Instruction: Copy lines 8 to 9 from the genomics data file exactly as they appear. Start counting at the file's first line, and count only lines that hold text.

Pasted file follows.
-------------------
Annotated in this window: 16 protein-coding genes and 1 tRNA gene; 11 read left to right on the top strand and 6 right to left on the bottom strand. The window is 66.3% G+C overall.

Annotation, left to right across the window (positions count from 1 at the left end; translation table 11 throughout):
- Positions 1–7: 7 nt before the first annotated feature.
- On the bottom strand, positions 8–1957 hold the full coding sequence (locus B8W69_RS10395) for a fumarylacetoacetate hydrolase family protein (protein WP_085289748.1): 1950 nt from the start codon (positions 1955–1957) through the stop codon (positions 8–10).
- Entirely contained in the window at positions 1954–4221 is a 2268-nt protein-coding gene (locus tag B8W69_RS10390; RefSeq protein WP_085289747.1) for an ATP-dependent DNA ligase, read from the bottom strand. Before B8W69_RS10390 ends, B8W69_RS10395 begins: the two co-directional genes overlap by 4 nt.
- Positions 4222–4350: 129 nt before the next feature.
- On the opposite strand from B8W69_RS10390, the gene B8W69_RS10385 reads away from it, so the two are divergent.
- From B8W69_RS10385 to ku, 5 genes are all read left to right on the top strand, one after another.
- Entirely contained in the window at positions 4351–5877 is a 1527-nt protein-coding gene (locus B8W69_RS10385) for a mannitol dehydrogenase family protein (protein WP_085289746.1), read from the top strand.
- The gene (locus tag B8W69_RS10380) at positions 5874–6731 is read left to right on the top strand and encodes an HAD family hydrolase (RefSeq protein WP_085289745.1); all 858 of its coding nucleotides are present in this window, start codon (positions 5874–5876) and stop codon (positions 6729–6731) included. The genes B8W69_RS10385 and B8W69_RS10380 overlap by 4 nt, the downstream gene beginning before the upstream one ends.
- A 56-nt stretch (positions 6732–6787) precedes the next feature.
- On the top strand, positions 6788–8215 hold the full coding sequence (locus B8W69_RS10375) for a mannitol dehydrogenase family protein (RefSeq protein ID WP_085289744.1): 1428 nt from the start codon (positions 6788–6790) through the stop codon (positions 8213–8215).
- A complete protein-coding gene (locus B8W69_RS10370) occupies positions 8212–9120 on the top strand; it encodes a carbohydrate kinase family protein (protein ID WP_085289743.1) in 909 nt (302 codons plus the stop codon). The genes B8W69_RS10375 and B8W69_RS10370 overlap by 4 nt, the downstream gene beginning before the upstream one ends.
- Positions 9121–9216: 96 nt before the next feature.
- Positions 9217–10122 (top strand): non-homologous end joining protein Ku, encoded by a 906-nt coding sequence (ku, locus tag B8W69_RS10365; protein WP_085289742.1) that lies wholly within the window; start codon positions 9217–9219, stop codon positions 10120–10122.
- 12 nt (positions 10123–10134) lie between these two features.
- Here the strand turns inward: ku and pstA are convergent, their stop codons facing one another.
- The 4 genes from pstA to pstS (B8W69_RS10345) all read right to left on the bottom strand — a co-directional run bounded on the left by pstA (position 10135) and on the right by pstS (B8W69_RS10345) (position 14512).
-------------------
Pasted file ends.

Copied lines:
- From B8W69_RS10385 to ku, 5 genes are all read left to right on the top strand, one after another.
- Entirely contained in the window at positions 4351–5877 is a 1527-nt protein-coding gene (locus B8W69_RS10385) for a mannitol dehydrogenase family protein (protein WP_085289746.1), read from the top strand.